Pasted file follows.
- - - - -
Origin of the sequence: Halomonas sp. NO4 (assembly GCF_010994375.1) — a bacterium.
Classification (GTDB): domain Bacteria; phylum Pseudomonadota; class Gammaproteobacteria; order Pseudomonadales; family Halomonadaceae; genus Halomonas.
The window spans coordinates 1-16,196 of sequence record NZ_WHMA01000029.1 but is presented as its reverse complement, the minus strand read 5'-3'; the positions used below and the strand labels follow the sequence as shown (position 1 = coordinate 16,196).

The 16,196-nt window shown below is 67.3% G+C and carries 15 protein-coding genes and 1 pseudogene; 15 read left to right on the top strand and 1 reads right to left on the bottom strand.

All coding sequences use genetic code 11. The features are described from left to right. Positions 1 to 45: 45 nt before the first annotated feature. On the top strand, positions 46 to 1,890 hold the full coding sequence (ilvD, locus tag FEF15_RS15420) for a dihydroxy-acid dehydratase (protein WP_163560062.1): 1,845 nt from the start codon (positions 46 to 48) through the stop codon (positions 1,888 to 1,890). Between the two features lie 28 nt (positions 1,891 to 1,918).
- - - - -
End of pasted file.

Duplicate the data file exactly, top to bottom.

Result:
Origin of the sequence: Halomonas sp. NO4 (assembly GCF_010994375.1) — a bacterium.
Classification (GTDB): domain Bacteria; phylum Pseudomonadota; class Gammaproteobacteria; order Pseudomonadales; family Halomonadaceae; genus Halomonas.
The window spans coordinates 1-16,196 of sequence record NZ_WHMA01000029.1 but is presented as its reverse complement, the minus strand read 5'-3'; the positions used below and the strand labels follow the sequence as shown (position 1 = coordinate 16,196).

The 16,196-nt window shown below is 67.3% G+C and carries 15 protein-coding genes and 1 pseudogene; 15 read left to right on the top strand and 1 reads right to left on the bottom strand.

All coding sequences use genetic code 11. The features are described from left to right. Positions 1 to 45: 45 nt before the first annotated feature. On the top strand, positions 46 to 1,890 hold the full coding sequence (ilvD, locus tag FEF15_RS15420) for a dihydroxy-acid dehydratase (protein WP_163560062.1): 1,845 nt from the start codon (positions 46 to 48) through the stop codon (positions 1,888 to 1,890). Between the two features lie 28 nt (positions 1,891 to 1,918).